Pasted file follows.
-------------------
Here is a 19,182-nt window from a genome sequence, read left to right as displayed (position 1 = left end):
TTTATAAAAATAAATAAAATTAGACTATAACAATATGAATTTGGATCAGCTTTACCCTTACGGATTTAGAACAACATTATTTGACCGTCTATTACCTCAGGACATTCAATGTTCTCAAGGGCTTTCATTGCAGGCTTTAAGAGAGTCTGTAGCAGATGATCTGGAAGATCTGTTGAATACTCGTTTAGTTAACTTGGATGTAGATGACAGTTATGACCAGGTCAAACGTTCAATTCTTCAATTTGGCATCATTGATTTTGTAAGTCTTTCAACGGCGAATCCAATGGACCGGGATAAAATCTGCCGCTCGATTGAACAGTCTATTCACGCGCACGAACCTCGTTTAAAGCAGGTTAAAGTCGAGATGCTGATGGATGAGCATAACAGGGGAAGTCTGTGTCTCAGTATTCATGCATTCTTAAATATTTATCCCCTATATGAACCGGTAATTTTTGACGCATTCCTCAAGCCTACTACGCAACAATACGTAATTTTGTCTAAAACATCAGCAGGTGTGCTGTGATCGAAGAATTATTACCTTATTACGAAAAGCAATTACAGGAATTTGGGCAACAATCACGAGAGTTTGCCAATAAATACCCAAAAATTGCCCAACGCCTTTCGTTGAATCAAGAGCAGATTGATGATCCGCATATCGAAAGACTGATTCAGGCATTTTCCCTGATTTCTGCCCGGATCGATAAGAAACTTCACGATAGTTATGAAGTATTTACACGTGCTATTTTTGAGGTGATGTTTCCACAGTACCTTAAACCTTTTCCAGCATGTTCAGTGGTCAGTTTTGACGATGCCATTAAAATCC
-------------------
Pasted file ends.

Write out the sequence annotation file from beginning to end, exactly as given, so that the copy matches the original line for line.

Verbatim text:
Here is a 19,182-nt window from a genome sequence, read left to right as displayed (position 1 = left end):
TTTATAAAAATAAATAAAATTAGACTATAACAATATGAATTTGGATCAGCTTTACCCTTACGGATTTAGAACAACATTATTTGACCGTCTATTACCTCAGGACATTCAATGTTCTCAAGGGCTTTCATTGCAGGCTTTAAGAGAGTCTGTAGCAGATGATCTGGAAGATCTGTTGAATACTCGTTTAGTTAACTTGGATGTAGATGACAGTTATGACCAGGTCAAACGTTCAATTCTTCAATTTGGCATCATTGATTTTGTAAGTCTTTCAACGGCGAATCCAATGGACCGGGATAAAATCTGCCGCTCGATTGAACAGTCTATTCACGCGCACGAACCTCGTTTAAAGCAGGTTAAAGTCGAGATGCTGATGGATGAGCATAACAGGGGAAGTCTGTGTCTCAGTATTCATGCATTCTTAAATATTTATCCCCTATATGAACCGGTAATTTTTGACGCATTCCTCAAGCCTACTACGCAACAATACGTAATTTTGTCTAAAACATCAGCAGGTGTGCTGTGATCGAAGAATTATTACCTTATTACGAAAAGCAATTACAGGAATTTGGGCAACAATCACGAGAGTTTGCCAATAAATACCCAAAAATTGCCCAACGCCTTTCGTTGAATCAAGAGCAGATTGATGATCCGCATATCGAAAGACTGATTCAGGCATTTTCCCTGATTTCTGCCCGGATCGATAAGAAACTTCACGATAGTTATGAAGTATTTACACGTGCTATTTTTGAGGTGATGTTTCCACAGTACCTTAAACCTTTTCCAGCATGTTCAGTGGTCAGTTTTGACGATGCCATTAAAATCC